Rev. Ned Moerbe, pastor at Trinity Lutheran Church in Blackwell, OK, joins host Rev. Timothy Appel to study Luke 18:1-14.
In order to encourage His disciples to pray always without losing heart, Jesus tells a parable about an unjust judge and a persistent widow. Though the judge cares neither about God’s law nor man’s opinion, he gives the widow the justice she desires due to her constant petitioning. In contrast to the unjust judge, the true God is righteous. He loves His elect, and He will surely answer their prayers because He is their heavenly Father. Jesus’ question about finding faith invites each individual to examine themselves for the faith that Jesus commends in His second parable. To those who trust in their own righteousness, Jesus speaks about a Pharisee who prays with pride and a tax collector who prays with humility. While the Pharisee is brought low in his pride, the tax collector receives the mercy and justification from God for which he pleads.
“The Beloved Physician’s Orderly Account” is a mini-series on Sharper Iron that goes through the Gospel according to St. Luke. The Evangelist wrote his well-researched account of Jesus’ life, death, and resurrection so that Theophilus would have certainty concerning the things he had been taught. As we still read the Word of God recorded by St. Luke, our gracious Lord gives us that same certainty that Jesus is our Savior.
Sharper Iron, hosted by Rev. Timothy Appel, looks at the text of Holy Scripture both in its broad context and its narrow detail, all for the sake of proclaiming Christ crucified and risen for sinners. Two pastors engage with God’s Word to sharpen not only their own faith and knowledge, but the faith and knowledge of all who listen.
Sharper Iron is underwritten by Lutheran Church Extension Fund, where your investments help support the work of The Lutheran Church—Missouri Synod. Visit lcef.org.
The Parable of the Persistent Widow
18 And he told them a parable to the effect that they ought always to pray and not lose heart. 2 He said, “In a certain city there was a judge who neither feared God nor respected man. 3 And there was a widow in that city who kept coming to him and saying, ‘Give me justice against my adversary.’ 4 For a while he refused, but afterward he said to himself, ‘Though I neither fear God nor respect man, 5 yet because this widow keeps bothering me, I will give her justice, so that she will not beat me down by her continual coming.’” 6 And the Lord said, “Hear what the unrighteous judge says. 7 And will not God give justice to his elect, who cry to him day and night? Will he delay long over them? 8 I tell you, he will give justice to them speedily. Nevertheless, when the Son of Man comes, will he find faith on earth?”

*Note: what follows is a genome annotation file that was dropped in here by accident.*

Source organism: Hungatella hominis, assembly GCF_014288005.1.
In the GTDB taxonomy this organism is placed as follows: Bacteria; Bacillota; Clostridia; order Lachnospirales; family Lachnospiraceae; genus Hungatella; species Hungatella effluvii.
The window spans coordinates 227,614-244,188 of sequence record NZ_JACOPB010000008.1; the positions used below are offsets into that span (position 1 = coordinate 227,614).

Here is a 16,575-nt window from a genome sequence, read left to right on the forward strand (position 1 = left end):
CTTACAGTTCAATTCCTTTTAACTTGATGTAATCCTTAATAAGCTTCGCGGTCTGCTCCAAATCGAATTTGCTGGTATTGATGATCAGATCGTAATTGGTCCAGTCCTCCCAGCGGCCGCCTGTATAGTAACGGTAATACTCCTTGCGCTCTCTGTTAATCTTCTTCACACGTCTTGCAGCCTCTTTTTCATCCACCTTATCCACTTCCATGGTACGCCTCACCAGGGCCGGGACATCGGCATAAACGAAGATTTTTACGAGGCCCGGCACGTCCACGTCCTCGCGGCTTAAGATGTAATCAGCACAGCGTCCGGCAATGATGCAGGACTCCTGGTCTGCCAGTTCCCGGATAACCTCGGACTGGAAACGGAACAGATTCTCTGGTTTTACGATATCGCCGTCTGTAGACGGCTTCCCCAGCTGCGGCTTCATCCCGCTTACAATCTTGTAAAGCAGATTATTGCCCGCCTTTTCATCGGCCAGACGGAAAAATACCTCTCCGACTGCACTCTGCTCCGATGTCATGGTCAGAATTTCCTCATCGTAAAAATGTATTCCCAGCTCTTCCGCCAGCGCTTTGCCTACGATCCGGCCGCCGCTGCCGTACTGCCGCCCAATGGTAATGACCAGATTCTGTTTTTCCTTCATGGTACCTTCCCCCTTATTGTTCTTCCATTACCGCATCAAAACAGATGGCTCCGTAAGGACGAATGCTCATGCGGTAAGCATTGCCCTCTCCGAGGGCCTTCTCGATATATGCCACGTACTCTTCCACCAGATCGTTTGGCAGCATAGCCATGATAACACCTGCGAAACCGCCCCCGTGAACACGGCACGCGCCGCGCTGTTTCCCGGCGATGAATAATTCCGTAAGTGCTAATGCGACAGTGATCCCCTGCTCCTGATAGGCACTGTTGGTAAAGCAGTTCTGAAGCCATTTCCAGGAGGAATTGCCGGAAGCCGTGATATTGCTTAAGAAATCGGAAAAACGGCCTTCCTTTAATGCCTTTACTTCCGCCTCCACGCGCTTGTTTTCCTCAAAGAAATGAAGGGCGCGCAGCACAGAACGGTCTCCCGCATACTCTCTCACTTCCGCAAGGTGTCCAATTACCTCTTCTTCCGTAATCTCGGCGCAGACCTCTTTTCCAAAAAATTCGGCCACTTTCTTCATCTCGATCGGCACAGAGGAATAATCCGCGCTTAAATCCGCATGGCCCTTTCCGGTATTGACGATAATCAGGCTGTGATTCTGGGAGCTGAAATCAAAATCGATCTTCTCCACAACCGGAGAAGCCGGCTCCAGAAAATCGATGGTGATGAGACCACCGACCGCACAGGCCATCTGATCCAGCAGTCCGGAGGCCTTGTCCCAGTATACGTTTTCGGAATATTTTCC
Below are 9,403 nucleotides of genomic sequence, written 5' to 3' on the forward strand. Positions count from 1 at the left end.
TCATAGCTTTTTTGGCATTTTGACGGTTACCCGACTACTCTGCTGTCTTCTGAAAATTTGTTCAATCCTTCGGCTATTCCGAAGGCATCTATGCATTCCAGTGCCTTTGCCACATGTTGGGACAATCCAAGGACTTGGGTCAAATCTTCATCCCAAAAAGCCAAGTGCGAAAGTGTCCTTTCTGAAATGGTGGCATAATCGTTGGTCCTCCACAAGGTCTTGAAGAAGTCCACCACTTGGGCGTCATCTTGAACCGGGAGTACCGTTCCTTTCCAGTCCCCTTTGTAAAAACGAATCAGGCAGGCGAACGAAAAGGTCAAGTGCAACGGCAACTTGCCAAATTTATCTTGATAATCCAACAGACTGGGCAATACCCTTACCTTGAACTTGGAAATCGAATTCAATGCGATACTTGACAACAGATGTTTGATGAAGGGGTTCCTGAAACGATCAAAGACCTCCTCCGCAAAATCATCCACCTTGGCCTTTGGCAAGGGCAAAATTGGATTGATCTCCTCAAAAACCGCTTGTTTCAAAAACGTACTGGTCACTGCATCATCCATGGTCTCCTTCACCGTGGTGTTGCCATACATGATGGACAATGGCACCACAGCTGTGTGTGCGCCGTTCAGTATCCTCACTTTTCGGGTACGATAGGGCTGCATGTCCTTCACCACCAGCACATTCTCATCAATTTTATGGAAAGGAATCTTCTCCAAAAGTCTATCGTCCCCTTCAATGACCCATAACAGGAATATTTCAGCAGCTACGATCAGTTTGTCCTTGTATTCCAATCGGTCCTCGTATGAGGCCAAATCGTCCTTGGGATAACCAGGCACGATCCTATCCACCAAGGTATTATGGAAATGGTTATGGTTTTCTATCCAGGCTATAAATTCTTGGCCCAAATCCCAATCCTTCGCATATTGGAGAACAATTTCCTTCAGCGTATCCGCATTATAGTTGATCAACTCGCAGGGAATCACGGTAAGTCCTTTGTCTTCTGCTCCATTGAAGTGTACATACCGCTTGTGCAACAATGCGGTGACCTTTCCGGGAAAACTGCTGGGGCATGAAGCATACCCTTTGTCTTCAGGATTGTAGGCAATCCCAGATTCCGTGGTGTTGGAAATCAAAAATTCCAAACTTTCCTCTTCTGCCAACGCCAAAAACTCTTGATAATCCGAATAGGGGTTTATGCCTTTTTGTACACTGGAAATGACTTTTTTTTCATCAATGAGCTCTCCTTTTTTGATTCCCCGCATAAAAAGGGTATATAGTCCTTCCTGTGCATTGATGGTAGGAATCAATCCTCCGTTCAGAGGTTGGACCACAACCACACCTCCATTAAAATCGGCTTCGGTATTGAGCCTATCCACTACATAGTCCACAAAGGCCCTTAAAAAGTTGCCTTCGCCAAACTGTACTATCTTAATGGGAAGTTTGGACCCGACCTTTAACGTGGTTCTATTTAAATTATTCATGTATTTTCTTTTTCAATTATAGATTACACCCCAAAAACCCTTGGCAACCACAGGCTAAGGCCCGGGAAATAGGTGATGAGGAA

The Pharisee and the Tax Collector
9 He also told this parable to some who trusted in themselves that they were righteous, and treated others with contempt: 10 “Two men went up into the temple to pray, one a Pharisee and the other a tax collector. 11 The Pharisee, standing by himself, prayed[a] thus: ‘God, I thank you that I am not like other men, extortioners, unjust, adulterers, or even like this tax collector. 12 I fast twice a week; I give tithes of all that I get.’ 13 But the tax collector, standing far off, would not even lift up his eyes to heaven, but beat his breast, saying, ‘God, be merciful to me, a sinner!’ 14 I tell you, this man went down to his house justified, rather than the other. For everyone who exalts himself will be humbled, but the one who humbles himself will be exalted.”
- Luke 18:11 Or standing, prayed to himself
English Standard Version (ESV) The Holy Bible, English Standard Version. ESV® Text Edition: 2016. Copyright © 2001 by Crossway Bibles, a publishing ministry of Good News Publishers. esv.org